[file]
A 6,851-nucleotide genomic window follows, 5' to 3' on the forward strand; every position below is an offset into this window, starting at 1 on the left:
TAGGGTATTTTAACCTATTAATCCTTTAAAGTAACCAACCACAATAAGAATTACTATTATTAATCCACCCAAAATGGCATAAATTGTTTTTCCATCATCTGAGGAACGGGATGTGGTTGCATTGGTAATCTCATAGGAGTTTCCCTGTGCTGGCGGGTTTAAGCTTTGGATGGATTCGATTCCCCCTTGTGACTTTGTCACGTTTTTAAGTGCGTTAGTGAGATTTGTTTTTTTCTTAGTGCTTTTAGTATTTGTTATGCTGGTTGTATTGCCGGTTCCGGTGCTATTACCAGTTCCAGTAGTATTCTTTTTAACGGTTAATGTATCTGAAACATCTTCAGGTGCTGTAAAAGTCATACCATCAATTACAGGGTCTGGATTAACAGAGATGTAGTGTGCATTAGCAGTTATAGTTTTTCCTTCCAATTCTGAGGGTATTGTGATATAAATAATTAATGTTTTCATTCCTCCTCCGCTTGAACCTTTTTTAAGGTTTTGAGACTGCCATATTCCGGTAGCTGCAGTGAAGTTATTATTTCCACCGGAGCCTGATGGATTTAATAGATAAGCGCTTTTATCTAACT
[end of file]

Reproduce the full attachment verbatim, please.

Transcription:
A 6,851-nucleotide genomic window follows, 5' to 3' on the forward strand; every position below is an offset into this window, starting at 1 on the left:
TAGGGTATTTTAACCTATTAATCCTTTAAAGTAACCAACCACAATAAGAATTACTATTATTAATCCACCCAAAATGGCATAAATTGTTTTTCCATCATCTGAGGAACGGGATGTGGTTGCATTGGTAATCTCATAGGAGTTTCCCTGTGCTGGCGGGTTTAAGCTTTGGATGGATTCGATTCCCCCTTGTGACTTTGTCACGTTTTTAAGTGCGTTAGTGAGATTTGTTTTTTTCTTAGTGCTTTTAGTATTTGTTATGCTGGTTGTATTGCCGGTTCCGGTGCTATTACCAGTTCCAGTAGTATTCTTTTTAACGGTTAATGTATCTGAAACATCTTCAGGTGCTGTAAAAGTCATACCATCAATTACAGGGTCTGGATTAACAGAGATGTAGTGTGCATTAGCAGTTATAGTTTTTCCTTCCAATTCTGAGGGTATTGTGATATAAATAATTAATGTTTTCATTCCTCCTCCGCTTGAACCTTTTTTAAGGTTTTGAGACTGCCATATTCCGGTAGCTGCAGTGAAGTTATTATTTCCACCGGAGCCTGATGGATTTAATAGATAAGCGCTTTTATCTAACT